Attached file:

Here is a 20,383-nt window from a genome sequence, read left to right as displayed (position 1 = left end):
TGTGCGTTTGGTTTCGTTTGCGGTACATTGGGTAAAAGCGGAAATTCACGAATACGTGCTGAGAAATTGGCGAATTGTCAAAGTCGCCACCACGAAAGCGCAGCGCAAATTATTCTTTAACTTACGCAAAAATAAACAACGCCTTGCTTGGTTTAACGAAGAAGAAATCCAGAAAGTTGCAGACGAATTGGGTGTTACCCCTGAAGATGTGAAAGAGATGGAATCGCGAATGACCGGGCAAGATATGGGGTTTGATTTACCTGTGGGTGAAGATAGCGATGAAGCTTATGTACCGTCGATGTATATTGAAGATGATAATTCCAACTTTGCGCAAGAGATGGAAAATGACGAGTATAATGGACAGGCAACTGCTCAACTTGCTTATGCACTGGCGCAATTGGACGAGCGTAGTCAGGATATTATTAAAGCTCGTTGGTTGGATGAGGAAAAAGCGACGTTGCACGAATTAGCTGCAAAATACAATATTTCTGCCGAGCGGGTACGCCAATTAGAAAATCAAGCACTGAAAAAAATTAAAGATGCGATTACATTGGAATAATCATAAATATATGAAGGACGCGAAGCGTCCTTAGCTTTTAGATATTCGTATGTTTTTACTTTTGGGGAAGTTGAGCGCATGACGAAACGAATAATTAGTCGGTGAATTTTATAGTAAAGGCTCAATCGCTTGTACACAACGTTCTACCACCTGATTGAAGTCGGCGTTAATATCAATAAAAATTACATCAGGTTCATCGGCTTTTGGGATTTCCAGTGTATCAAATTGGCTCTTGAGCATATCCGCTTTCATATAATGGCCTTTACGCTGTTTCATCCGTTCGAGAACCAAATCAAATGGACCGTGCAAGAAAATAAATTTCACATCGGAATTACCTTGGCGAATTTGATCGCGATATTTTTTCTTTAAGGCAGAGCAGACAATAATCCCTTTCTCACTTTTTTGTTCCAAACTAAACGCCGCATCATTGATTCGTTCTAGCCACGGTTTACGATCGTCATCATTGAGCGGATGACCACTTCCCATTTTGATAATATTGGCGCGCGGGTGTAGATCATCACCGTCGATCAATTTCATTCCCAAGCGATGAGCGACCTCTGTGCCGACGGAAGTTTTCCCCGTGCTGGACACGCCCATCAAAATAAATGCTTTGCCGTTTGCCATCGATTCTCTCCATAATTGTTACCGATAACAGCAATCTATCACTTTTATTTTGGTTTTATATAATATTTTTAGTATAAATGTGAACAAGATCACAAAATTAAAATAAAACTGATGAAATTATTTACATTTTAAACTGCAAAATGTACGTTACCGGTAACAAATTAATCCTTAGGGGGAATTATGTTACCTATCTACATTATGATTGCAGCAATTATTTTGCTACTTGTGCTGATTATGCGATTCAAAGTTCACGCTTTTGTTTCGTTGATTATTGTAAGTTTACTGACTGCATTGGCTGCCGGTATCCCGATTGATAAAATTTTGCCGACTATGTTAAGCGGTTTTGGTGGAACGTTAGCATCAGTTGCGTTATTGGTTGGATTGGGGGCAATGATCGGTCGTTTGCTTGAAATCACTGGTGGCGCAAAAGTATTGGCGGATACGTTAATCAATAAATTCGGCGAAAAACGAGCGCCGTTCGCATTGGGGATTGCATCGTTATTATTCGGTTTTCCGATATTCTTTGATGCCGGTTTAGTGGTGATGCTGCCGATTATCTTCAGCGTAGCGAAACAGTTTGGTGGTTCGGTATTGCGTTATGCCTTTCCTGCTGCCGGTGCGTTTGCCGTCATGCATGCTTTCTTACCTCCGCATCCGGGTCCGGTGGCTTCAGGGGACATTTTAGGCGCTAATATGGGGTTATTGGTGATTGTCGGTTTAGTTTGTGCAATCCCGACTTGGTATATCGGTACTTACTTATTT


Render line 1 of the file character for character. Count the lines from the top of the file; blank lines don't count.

Here is a 20,383-nt window from a genome sequence, read left to right as displayed (position 1 = left end):